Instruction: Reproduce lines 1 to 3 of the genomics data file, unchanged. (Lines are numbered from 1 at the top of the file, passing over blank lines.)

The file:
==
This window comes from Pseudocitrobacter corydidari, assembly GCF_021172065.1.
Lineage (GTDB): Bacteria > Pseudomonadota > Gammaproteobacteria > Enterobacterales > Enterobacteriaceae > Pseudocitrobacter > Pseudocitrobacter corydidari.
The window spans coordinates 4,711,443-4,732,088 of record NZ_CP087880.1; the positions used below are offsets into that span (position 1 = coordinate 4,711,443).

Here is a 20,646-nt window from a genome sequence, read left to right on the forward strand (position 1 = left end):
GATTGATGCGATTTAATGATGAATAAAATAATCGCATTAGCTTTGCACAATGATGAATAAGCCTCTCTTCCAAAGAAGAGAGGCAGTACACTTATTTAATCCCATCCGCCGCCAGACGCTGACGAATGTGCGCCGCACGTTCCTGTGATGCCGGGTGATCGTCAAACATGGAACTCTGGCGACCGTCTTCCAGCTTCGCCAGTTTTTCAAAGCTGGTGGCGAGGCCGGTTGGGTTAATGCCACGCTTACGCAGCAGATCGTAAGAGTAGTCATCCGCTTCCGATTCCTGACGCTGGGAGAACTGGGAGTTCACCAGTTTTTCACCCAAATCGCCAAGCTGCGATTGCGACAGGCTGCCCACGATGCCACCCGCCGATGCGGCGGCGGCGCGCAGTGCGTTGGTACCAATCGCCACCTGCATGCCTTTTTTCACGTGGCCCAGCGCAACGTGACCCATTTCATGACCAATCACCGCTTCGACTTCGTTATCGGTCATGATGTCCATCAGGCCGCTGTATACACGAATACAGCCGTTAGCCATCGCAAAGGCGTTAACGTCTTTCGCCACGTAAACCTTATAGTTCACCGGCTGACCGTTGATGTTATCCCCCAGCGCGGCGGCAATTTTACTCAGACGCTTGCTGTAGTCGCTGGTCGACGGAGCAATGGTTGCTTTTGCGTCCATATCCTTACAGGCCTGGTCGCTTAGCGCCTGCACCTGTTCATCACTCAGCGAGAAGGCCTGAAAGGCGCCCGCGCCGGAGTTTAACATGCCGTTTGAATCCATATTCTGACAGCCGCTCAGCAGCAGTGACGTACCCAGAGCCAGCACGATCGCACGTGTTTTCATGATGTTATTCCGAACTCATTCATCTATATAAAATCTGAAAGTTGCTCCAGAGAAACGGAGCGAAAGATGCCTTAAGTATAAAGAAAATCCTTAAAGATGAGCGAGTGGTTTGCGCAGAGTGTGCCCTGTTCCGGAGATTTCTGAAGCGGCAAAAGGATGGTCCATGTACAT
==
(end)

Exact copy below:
This window comes from Pseudocitrobacter corydidari, assembly GCF_021172065.1.
Lineage (GTDB): Bacteria > Pseudomonadota > Gammaproteobacteria > Enterobacterales > Enterobacteriaceae > Pseudocitrobacter > Pseudocitrobacter corydidari.
The window spans coordinates 4,711,443-4,732,088 of record NZ_CP087880.1; the positions used below are offsets into that span (position 1 = coordinate 4,711,443).